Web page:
07 Dec what’s in your workout bag?
what’s in your workout bag? we speak with echelon founder and indoor cycling enthusiast, Carla Bredin, about what she keeps in her bag for each indoor cycling class
for an express solution after i work out (or jump in the sea) I use the body shop tea tree facial cleansing wipes. They remove makeup and sweat and the tea tree feels so refreshing as i’m cooling down after an intense sweat fest. they smell incredible, and they’re bio-degradable.
(not an ad, not being paid, just a happy consumer).
reusable water bottle
not only in my workout bag, but in my laptop bag, at my desk, in the car; hydration is king. 35mls per kilogram of bodyweight is the calculation we recommend to find your average daily needs. on days where i teach, i need an additional litre during and after class, and it’s not uncommon for me to hit 3.5l on a work day. i’ll always have a water bottle on my desk because keeping it where i can see it reminds me to use it. i take my empty water bottle through security when flying and fill it up at a water station/fountain. the less plastic we use, the better, and finding a brand that is environmentally friendly is a good idea. i love my frank & green stainless steel bottle (not an ad per se, but we do sell them in the studio, so… kind of an ad).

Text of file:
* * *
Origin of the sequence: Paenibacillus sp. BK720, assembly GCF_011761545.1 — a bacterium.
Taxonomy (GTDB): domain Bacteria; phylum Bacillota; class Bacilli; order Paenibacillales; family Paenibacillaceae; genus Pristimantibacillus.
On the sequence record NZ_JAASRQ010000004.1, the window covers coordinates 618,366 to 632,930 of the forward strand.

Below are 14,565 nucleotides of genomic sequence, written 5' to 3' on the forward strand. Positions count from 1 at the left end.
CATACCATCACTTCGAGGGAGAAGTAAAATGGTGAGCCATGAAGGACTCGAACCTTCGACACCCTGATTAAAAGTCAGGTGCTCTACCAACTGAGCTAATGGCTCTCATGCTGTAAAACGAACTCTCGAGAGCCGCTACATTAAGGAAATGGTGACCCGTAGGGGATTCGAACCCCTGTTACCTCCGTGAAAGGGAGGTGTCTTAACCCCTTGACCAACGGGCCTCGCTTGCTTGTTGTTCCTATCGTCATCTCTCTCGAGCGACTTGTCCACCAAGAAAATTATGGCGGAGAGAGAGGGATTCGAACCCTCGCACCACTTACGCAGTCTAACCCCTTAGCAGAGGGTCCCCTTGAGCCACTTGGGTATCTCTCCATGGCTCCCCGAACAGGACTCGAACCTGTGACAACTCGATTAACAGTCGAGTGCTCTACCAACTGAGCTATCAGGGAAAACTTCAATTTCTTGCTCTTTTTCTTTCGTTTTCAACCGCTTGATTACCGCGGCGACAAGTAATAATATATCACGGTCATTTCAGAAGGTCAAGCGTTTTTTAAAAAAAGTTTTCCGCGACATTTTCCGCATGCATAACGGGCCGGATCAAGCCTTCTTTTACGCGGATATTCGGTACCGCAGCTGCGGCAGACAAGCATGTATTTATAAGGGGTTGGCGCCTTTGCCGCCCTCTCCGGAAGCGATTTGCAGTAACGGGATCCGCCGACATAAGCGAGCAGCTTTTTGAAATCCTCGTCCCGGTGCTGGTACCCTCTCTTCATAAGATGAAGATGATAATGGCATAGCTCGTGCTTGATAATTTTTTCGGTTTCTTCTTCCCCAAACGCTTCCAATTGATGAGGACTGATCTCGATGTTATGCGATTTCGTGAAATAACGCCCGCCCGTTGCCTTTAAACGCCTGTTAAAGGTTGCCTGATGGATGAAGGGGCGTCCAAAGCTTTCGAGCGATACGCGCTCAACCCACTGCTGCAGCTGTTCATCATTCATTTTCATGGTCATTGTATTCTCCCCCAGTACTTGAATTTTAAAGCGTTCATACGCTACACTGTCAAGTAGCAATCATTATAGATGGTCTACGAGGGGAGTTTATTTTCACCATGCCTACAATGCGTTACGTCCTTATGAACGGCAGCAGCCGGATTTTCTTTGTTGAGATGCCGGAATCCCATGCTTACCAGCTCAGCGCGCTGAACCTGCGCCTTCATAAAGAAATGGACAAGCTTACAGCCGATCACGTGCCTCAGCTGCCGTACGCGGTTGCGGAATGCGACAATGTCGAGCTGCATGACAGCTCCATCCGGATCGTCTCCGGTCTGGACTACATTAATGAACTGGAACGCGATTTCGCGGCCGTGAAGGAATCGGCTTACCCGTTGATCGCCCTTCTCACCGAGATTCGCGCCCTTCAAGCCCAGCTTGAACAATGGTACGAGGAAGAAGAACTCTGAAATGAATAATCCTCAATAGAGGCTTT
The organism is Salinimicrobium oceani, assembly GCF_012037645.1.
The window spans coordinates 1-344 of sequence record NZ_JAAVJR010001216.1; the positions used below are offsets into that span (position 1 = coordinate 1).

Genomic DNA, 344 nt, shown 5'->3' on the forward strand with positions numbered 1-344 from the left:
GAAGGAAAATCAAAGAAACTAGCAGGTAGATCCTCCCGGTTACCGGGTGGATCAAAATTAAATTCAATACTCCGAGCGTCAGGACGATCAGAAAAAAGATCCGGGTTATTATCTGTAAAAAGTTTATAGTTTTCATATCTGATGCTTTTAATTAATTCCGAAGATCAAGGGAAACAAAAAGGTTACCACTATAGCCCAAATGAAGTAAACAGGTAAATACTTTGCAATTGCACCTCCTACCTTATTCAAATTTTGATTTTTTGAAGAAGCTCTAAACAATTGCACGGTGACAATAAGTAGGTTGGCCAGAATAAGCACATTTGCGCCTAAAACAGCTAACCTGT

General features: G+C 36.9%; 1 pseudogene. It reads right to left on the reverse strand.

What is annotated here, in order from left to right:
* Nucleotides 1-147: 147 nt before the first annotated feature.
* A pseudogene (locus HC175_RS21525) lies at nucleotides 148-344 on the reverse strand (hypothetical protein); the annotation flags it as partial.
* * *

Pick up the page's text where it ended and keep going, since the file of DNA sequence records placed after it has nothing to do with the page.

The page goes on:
i’ll often add an electrolyte tablet to my water if i’m working out or teaching first thing in the morning as i’ll be dehydrated from a night of fasting. there’s a tube of nuun in my bag, but any formulation of electrolytes that includes sodium, potassium, calcium, magnesium and chloride will do. some of them also contain caffeine, or a little bit of additional energy via glucose or dextrose – handy for early morning workouts, but i’ll go for a coffee and a banana over caffeine and glucose supplementation.
music is integral to my workout, and i carry earphones with me everywhere. you’ll find me on the dart tapping out an rpm and blasting the tunes for my next class. i love earphones that are designed for sport, that stay put when you run, can withstand sweat streaming into the ear canal, and have a microphone with volume control to answer calls or skip tracks without having to remove your phone on a run.
heart rate monitor
what can i say, i love me some tech. i utilise rate of perceived exertion (rpe) and 90% of the time, how hard i think i’m working correlates nicely with how hard i’m actually working. if i feel like i’m working at an 8/10, the heart rate monitor will likely be reading 83%. however, there are times (if i’m a bit stressed or dehydrated) where my rpe can go way off. everything can just feel so much more difficult. the data gives me a clearer sense of the effort and the training zone and allows me to push a little extra. even more importantly are the times it allows me to pull back. it’s paramount that i listen to what my body is telling me – maxing it out is not a badge of honour. a heart rate monitor lets me hover in the moderate zone on days where that’s what my body needs.